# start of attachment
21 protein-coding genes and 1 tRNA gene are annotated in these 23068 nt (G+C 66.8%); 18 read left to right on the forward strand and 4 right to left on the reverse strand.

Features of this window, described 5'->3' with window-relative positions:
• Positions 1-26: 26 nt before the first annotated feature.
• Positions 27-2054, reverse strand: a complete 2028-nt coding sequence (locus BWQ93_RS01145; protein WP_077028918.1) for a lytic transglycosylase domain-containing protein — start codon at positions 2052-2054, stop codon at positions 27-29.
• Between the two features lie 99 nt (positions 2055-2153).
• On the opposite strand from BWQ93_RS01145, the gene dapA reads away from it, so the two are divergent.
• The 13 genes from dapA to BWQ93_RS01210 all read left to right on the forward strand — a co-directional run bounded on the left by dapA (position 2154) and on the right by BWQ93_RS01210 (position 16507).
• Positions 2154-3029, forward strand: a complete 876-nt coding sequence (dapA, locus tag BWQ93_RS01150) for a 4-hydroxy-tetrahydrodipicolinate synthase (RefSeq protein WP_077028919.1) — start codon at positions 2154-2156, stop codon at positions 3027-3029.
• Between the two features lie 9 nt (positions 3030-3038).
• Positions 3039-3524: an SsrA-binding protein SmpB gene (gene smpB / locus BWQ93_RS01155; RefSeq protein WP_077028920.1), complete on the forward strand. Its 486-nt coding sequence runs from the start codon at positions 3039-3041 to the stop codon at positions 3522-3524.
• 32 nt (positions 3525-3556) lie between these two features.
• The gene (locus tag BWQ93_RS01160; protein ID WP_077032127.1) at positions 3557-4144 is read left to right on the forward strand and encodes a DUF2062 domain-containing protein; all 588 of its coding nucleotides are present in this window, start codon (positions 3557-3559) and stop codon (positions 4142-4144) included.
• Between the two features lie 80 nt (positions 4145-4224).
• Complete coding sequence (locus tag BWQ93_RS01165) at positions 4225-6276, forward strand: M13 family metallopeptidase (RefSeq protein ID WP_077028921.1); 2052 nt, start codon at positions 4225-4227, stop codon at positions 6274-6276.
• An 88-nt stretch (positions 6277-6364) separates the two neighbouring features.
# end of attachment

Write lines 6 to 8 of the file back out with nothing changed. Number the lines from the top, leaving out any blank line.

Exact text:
• On the opposite strand from BWQ93_RS01145, the gene dapA reads away from it, so the two are divergent.
• The 13 genes from dapA to BWQ93_RS01210 all read left to right on the forward strand — a co-directional run bounded on the left by dapA (position 2154) and on the right by BWQ93_RS01210 (position 16507).
• Positions 2154-3029, forward strand: a complete 876-nt coding sequence (dapA, locus tag BWQ93_RS01150) for a 4-hydroxy-tetrahydrodipicolinate synthase (RefSeq protein WP_077028919.1) — start codon at positions 2154-2156, stop codon at positions 3027-3029.